Bytecode accelerators also use a JVM and so require the same additional memory resources as software-only JVM solutions. Typical bytecode accelerators are efficient in terms of silicon cost when added to an existing host processor; however, if a second dedicated processor is used, the gate count of this additional processor must also be taken into account. Native Java processors vary drastically in size. Those that are stack-based, and thus accurately match the Java execution model, have a very low silicon cost, whereas those based on a standard RISC processor are less than optimal.

Since there are still no dependable metrics available to evaluate the performance of embedded Java solutions, code execution speed remains an emotive issue. When applied prudently, benchmarks are an invaluable asset. However, they're not the sole criteria for evaluation and must be regarded with caution since ultimately the crucial point is how fast the platform can execute the end application code. CaffeineMark figures are widely quoted but are not representative of real applications. It's hoped that the imminent arrival of EEMBC industry-standard benchmarks will clarify the issue as discussed in my previous article "J2ME Benchmarking: A Review" (JDJ, Vol. 7, issue 1).

Generally speaking, solutions that rely on the translation of the Java bytecode into one or more native instructions, by either a hardware or software interpretation process, will execute code much more slowly than solutions that are able to execute the bytecode directly. Native Java processors can execute bytecode directly for the vast majority of bytecode. More complex instruction types can be microcoded (i.e., they follow a number of internally coded steps), or else, when this is not practical, a jump to a predefined software routine is invoked (see Figure 1).

Register-rich hardware solutions (e.g., bytecode accelerators or, similarly, those native processors based on RISC cores) will suffer a further performance impact resulting from the need to preserve the state of the registers during the frequent context switches that are a feature of a threaded language like Java.

JVMs are available for most processors and are the most expedient way to enable Java capability on an existing platform. However, this approach is wholly inefficient and not in any way aligned with the J2ME paradigm, as the performance versus resources trade-off in this case is difficult to justify for embedded devices. Bytecode accelerators are specifically designed to operate juxtaposed with a host processor and are relatively easy to integrate. Furthermore, they're able to execute Java bytecode more rapidly than the pure software JVM solutions they replace. However, this is still at the expense of a reduction in the available bandwidth of the host processor for other functions (e.g., communications for an interactive application) as a result of the extra processing burden placed on it.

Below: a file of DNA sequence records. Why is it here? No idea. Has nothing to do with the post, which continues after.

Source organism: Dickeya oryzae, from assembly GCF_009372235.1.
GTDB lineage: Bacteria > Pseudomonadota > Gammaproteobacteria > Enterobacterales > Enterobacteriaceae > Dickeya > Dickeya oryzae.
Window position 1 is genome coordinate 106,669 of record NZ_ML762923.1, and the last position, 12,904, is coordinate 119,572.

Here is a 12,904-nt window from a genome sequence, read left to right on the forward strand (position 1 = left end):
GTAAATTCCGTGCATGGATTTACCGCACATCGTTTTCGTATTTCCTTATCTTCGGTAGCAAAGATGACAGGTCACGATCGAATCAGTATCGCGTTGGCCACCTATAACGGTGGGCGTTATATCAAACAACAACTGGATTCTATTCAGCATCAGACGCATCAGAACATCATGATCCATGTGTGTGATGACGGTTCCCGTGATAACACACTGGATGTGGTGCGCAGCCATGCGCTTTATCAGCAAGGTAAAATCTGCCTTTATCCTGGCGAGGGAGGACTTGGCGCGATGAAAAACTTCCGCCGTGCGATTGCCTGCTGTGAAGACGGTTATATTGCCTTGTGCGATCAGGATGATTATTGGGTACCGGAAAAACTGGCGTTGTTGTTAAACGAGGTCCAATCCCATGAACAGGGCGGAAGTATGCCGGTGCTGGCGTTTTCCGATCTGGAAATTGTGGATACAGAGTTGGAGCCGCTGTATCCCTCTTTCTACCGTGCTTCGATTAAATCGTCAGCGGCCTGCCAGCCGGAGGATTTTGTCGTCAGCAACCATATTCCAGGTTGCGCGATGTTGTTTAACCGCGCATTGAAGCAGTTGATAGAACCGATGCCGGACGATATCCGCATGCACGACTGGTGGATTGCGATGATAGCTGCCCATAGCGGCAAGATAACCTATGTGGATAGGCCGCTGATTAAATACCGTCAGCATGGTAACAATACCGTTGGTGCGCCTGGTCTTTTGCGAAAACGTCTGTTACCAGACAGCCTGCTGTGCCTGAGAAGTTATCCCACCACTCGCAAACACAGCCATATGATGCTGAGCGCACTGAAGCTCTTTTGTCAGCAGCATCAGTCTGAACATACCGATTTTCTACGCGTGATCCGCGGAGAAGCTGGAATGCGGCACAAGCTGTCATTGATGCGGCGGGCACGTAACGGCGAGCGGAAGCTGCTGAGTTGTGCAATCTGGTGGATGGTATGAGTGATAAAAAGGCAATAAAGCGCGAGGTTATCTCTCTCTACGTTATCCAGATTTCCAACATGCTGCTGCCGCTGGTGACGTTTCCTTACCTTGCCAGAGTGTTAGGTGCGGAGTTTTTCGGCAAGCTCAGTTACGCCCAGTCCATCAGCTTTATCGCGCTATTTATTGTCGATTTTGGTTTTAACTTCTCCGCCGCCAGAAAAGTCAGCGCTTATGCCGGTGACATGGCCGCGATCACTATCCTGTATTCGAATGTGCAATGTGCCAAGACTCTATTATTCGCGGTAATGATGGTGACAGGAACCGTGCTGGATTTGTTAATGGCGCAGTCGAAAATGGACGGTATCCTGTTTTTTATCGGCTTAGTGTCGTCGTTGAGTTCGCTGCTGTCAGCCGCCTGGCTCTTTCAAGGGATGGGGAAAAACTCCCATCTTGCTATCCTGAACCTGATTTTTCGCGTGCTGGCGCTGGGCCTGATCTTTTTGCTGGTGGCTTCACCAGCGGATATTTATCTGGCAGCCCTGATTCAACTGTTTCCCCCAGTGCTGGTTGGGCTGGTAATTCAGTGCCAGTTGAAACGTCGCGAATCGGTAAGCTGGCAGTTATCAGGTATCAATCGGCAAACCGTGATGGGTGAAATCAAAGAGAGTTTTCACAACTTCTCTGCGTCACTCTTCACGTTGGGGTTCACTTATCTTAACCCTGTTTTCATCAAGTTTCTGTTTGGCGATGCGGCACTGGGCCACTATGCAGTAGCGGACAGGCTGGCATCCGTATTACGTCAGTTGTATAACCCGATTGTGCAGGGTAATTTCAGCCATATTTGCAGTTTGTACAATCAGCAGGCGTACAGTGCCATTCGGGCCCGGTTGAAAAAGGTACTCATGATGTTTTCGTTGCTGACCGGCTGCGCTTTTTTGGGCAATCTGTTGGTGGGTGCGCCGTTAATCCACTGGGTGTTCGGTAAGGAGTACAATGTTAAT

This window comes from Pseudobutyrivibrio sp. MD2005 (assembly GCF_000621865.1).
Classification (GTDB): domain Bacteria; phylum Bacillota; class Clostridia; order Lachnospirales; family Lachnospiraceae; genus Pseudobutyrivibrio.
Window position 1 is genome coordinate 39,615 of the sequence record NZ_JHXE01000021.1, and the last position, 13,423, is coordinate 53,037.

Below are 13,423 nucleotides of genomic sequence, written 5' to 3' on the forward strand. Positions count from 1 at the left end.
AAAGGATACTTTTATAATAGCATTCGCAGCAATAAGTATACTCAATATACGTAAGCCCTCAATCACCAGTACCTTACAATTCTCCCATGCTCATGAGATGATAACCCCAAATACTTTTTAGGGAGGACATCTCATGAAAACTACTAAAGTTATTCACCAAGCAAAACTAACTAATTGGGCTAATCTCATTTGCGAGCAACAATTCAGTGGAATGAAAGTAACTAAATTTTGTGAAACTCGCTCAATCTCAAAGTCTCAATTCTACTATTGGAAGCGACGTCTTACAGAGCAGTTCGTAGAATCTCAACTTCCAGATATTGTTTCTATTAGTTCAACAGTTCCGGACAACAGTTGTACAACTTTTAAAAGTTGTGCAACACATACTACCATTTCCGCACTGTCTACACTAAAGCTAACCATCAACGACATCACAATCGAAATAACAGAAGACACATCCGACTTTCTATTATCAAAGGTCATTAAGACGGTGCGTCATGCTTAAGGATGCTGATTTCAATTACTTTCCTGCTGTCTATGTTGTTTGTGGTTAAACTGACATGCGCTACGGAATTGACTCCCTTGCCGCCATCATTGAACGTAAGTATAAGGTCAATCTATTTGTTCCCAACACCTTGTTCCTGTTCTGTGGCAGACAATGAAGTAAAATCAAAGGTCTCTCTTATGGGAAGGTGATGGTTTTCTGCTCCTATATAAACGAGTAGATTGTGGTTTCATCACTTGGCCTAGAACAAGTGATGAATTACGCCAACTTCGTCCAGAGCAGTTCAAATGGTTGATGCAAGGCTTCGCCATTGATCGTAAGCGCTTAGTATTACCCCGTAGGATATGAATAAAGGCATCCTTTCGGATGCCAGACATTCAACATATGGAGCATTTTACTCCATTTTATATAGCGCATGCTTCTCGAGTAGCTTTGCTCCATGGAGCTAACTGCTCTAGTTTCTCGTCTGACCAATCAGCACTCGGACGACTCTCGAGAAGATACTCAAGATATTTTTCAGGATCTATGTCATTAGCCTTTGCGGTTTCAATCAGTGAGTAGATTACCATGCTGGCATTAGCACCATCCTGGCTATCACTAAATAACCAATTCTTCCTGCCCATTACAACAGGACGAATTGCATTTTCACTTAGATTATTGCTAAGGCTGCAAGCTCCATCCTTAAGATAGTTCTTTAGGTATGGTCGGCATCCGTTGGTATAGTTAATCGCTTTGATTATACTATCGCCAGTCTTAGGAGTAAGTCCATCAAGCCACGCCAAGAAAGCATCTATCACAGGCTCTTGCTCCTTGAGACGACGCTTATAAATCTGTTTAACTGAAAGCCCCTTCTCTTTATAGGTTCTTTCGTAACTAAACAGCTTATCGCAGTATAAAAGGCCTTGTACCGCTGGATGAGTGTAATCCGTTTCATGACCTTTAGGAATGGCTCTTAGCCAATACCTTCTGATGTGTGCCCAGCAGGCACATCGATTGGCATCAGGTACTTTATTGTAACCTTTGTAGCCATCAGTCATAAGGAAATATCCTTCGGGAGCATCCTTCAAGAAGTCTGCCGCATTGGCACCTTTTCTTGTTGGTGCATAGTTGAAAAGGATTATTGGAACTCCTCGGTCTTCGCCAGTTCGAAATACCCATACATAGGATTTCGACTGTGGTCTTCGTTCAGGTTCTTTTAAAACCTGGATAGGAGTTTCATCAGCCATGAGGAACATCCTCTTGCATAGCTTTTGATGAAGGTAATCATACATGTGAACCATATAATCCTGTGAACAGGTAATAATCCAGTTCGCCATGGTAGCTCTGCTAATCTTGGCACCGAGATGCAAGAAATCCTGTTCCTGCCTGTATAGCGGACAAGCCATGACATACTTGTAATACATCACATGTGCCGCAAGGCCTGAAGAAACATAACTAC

Native Java processors can execute Java bytecode at optimal speeds and do not place any extra burden on the host processor if deployed as a coprocessor, since they can operate concurrently. Taking everything into consideration, there's a clear migration path (probably time-line dependent) from "easy-to-integrate" JVM solutions through bytecode accelerators to the ultimate performance offered by native Java processors.

How simple is it to integrate a native Java processor with an existing host core? The answer, of course, depends on the design of the processor. The final part of this article explains such a design in more detail.

Finally, though licensing costs are somewhat tangential to this discussion, they're worth a mention since it's an important concern for devices that are produced in high volume. While cost is very much a vendor-specific issue, it's worth pointing out that solutions that utilize both a JVM and hardware intellectual property will incur license fees for both resources.

Integrating a Native Java Processor into a Multiprocessor System
The integration of a Java processor as a loosely coupled coprocessor can be simplified by the addition of a few extra features, including:

  • An industry-standard bus interface
  • Relocation support for the core memory map
  • Host processor communication support